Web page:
An Activity–Rotation Relationship and Kinematic Analysis of Nearby Mid-to-Late-Type M Dwarfs
Using spectroscopic observations and photometric light curves of 238 nearby M dwarfs from the MEarth exoplanet transit survey, we examine the relationships between magnetic activity (quantified by Hα emission), rotation period, and stellar age. Previous attempts to investigate the relationship between magnetic activity and rotation in these stars were hampered by the limited number of M dwarfs with measured rotation periods (and the fact that v sin i measurements probe only rapid rotation). However, the photometric data from MEarth allows us to probe a wide range of rotation periods for hundreds of M dwarf stars (from shorter than one to longer than 100 days). Over all M spectral types that we probe, we find that the presence of magnetic activity is tied to rotation, including for late-type, fully convective M dwarfs. We also find evidence that the fraction of late-type M dwarfs that are active may be higher at longer rotation periods compared to their early-type counterparts, with several active, late-type, slowly rotating stars present in our sample. Additionally, we find that all M dwarfs with rotation periods shorter than 26 days (early-type; M1–M4) and 86 days (late-type; M5–M8) are magnetically active. This potential mismatch suggests that the physical mechanisms that connect stellar rotation to chromospheric heating may be different in fully convective stars. A kinematic analysis suggests that the magnetically active, rapidly rotating stars are consistent with a kinematically young population, while slow-rotators are less active or inactive and appear to belong to an older, dynamically heated stellar population.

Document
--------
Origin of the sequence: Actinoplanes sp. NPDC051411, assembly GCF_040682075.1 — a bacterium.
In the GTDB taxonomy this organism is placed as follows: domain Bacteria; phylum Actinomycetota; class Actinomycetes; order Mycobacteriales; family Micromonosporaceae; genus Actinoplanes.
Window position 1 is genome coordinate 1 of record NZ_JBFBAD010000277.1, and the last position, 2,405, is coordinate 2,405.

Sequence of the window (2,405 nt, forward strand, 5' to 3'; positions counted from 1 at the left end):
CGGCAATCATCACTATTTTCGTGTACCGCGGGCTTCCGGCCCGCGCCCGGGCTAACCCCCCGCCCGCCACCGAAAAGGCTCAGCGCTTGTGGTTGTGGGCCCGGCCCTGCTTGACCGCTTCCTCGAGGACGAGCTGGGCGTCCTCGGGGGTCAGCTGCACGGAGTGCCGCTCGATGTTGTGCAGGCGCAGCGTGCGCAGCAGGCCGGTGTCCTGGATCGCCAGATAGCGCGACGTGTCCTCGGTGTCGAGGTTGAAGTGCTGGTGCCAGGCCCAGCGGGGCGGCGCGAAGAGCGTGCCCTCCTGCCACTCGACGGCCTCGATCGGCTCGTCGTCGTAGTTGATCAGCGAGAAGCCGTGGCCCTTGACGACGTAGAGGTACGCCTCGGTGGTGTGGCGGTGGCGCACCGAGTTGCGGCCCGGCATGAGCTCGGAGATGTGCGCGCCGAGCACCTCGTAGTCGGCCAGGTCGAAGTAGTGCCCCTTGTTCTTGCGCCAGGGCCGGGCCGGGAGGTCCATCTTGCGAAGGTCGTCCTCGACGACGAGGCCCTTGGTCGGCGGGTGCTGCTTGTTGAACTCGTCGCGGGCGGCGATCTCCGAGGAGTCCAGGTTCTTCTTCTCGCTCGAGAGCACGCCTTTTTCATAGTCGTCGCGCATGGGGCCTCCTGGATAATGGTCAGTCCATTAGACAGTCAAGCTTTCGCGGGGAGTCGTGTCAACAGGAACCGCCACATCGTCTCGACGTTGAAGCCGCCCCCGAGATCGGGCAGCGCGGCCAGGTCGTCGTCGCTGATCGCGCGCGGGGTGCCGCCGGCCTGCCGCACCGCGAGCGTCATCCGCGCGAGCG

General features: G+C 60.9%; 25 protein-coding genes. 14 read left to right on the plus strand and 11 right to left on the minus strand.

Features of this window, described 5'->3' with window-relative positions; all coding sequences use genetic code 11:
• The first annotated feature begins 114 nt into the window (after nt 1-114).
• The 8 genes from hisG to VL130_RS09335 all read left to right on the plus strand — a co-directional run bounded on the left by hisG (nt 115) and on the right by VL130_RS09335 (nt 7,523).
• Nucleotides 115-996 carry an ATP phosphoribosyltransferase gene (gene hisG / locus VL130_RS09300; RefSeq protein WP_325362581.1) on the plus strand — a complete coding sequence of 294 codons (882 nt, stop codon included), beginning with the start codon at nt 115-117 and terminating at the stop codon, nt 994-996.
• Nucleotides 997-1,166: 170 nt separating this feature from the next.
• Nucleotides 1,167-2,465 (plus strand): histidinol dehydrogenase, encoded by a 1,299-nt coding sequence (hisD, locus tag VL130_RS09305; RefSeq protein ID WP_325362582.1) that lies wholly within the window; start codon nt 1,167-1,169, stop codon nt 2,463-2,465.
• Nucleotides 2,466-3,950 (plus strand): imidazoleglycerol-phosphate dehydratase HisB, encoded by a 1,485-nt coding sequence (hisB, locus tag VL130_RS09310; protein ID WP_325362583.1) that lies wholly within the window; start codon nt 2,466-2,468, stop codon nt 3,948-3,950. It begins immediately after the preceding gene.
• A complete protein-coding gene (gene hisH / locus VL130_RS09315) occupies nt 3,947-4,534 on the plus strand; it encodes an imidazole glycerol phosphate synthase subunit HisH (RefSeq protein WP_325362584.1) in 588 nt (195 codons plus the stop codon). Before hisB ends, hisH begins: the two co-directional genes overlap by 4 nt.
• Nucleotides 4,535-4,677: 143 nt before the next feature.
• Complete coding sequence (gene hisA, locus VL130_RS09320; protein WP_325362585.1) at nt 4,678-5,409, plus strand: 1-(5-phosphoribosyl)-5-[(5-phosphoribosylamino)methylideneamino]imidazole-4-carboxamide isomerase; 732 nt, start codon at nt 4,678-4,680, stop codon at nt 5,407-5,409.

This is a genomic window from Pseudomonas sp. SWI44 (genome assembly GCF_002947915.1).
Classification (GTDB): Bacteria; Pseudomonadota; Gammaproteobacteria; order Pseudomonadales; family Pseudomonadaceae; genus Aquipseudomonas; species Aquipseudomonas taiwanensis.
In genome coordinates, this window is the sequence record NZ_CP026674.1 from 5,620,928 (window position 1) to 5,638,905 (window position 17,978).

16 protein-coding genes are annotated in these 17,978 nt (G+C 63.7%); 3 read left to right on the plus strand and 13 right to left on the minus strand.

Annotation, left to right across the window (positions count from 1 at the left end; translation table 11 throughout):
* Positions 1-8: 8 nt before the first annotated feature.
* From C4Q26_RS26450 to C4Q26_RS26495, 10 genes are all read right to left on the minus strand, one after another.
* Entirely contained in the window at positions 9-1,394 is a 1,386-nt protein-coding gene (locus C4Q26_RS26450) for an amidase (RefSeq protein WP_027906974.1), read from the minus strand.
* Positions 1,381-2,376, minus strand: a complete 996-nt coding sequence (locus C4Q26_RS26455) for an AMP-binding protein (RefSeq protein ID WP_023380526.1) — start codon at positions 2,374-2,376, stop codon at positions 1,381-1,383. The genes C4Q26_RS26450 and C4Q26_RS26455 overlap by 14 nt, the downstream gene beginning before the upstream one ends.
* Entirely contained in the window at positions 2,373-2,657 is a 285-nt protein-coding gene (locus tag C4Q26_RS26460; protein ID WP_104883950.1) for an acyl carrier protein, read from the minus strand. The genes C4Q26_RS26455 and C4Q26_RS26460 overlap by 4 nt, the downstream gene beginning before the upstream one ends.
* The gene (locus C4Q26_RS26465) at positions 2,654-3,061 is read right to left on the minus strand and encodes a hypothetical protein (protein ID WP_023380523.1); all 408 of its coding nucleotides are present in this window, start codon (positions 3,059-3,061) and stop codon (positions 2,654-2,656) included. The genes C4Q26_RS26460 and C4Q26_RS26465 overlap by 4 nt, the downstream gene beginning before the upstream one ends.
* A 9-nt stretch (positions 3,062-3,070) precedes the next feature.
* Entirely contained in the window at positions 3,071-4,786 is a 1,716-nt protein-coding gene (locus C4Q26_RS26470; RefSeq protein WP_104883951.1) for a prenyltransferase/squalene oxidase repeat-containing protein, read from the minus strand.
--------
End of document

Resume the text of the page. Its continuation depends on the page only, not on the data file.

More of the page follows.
© 2015 The American Astronomical Society. Received 2015 February 12; accepted 2015 August 22; published 2015 October 2. The authors acknowledge Elisabeth Newton, Dylan Morgan, and the other members of the Boston Area Drinking And Society for Stars of Elfin Stature for useful conversations in the preparation of this manuscript. A.A.W. acknowledges the support of NSF grants AST-1109273 and AST-1255568 and the Research Corporation for Science Advancementʼs Cottrell Scholarship. K.L.W. acknowledges the support of the Boston University UROP program and the Clare Boothe Luce scholarship. Z.K.B.T. gratefully acknowledges support from the Torres Fellowship for Exoplanetary Research. The MEarth Team gratefully acknowledges funding from the David and Lucille Packard Fellowship for Science and Engineering (awarded to D.C.). This material is based upon work supported by the National Science Foundation under grants AST- 0807690, AST-1109468, and AST-1004488 (Alan T. Waterman Award). This publication was made possible through the support of a grant from the John Templeton Foundation. The opinions expressed in this publication are those of the authors and do not necessarily reflect the views of the John Templeton Foundation. This material is based upon work supported by the National Science Foundation Graduate Research Fellowship (to JSP) under grant No. DGE-1144469.
Submitted - 1509.01590v1.pdf
Published - West_2015p3.pdf